The desert’s relentless march

India’s desert lands are expanding. Recent satellite maps show, between 2003 and 2006, an alarming 32 per cent of India’s lands to be degraded and nearly 25 per cent to be desertified.

Of course Rajasthan is the worst hit. The Thar Desert has become bigger, extending from an area of 196,000 square kilometer in 1996 to 208,000 square kilometers at present.

Land degradation and desertification puts at risk nearly 60 per cent of livelihoods of the country’s total of 400 million people that make a living out of agriculture and forestry.

Mining, deforestation, and unsustainable agricultural practices (read synthetic fertilizers and pesticides) are entirely to blame. They lead to degradation of vegetation, soil salinity, or alkalizing and logging of water.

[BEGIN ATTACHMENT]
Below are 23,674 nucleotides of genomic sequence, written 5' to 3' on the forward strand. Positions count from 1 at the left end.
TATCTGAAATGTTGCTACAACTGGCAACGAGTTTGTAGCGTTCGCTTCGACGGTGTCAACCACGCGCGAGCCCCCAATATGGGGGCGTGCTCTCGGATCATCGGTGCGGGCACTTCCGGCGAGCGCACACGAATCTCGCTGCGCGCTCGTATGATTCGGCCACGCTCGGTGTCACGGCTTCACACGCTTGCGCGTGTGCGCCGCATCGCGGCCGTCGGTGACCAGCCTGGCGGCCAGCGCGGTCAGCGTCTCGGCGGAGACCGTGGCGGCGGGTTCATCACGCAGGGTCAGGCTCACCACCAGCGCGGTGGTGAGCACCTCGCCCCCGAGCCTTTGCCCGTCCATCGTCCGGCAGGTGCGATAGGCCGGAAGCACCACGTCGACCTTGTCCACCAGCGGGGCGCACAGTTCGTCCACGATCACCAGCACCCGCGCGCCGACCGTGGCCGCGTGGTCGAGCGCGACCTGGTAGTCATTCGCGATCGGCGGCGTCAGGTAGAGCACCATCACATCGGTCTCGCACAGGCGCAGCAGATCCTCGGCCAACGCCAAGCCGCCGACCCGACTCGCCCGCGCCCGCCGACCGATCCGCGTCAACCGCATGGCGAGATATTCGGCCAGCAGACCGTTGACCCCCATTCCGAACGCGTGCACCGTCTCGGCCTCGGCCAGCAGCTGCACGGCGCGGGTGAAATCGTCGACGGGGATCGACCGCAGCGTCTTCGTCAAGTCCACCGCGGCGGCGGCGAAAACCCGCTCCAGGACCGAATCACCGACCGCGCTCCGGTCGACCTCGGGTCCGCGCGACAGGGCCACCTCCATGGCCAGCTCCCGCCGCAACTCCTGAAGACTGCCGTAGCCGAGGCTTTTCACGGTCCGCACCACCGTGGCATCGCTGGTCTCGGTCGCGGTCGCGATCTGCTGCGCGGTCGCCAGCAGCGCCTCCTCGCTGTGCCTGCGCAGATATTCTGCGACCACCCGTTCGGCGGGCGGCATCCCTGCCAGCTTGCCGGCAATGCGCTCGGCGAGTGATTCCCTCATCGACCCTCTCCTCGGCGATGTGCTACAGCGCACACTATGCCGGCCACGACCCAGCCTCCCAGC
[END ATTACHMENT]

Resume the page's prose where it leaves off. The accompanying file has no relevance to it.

Such land abuse has led to results that are visible. The Aravallis along the eastern margin of the Thar Desert are being denuded because of overexploitation of natural vegetation cover for fuel, wood, and fodder.

Natural processes such as water and wind erosion also play a part. About 9.5 million hectares of land has been degraded due to frost shattering. In this water enters cracks and rocks during the day and during the cold night it freezes. The pressure is exerted on the rock causing cracks to widen and shatter rocks into pieces. It’s pretty common in Uttarakhand, J&K, Arunachal, and Himachal.

(Pic source: internet)

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